A study published in 1998 in the Journal of Clinical Endocrinology and Metabolism found that vitamin D and calcium levels in the blood dropped just before menstruation. Women who boosted their daily intake of calcium to 1,200 mg saw a 48 percent reduction in premenstrual symptoms, and had
less PMS then women who had lower calcium levels.
1,200 to 1,500 mg of calcium a day can reduce emotional, physical, and behavioral PMS symptoms, such as depression, mood swings, and menstrual cramps. In fact, researchers as the College of Pharmacy, Dalhousie University in Halifax, Nova Scotia found that “only calcium had good quality evidence to support its use in PMS,” KVAL news reported.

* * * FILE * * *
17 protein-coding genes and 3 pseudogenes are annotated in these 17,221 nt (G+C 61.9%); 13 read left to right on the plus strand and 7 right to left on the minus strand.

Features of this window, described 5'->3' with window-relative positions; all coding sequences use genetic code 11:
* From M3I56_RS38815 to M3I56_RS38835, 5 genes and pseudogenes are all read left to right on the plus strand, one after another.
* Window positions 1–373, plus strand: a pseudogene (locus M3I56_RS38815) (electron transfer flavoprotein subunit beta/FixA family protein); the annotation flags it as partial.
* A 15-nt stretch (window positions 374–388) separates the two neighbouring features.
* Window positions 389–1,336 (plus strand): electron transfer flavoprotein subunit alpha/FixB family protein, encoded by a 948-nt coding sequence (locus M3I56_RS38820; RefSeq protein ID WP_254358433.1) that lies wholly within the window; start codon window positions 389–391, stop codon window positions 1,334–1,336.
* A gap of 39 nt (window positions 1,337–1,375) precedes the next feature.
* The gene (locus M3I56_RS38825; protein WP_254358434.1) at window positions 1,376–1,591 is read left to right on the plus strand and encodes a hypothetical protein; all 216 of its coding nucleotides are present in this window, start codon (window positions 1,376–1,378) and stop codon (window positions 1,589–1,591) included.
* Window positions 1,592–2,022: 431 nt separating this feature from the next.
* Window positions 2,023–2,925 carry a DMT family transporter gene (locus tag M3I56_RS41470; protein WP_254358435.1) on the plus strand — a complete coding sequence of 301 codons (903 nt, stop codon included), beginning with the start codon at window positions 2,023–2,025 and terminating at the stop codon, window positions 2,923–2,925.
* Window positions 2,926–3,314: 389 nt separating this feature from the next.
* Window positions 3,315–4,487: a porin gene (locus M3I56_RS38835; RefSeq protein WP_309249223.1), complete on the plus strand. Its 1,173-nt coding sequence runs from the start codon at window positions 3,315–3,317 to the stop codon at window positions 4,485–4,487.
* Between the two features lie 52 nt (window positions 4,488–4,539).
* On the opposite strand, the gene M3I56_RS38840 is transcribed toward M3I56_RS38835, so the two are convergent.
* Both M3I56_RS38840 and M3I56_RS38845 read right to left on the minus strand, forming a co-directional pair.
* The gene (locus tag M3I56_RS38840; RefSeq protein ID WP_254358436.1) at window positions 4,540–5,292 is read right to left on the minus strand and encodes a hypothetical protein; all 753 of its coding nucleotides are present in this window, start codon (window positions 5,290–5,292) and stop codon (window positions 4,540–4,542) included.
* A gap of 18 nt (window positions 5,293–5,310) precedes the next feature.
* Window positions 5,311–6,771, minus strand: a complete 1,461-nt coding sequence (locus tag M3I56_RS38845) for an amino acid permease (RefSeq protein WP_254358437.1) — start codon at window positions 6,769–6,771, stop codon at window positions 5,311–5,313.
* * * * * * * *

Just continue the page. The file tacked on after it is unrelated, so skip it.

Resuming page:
Research published in the Journal of the American College of Nutrition showed that eating breakfast was one of the best ways to get enough calcium. Foods rich in calcium include milk, cheese, and yogurt, but also tofu, kale, soymilk and almonds. Canned salmon, with bones, as well as spinach, broccoli, and beans are another good source of this important nutrient.
Calcium and vitamin D are also thought to decrease the risk of developing some cancers and osteoporosis later in life, so researchers and physicians are considering recommending supplements and calcium rich food choices to younger women.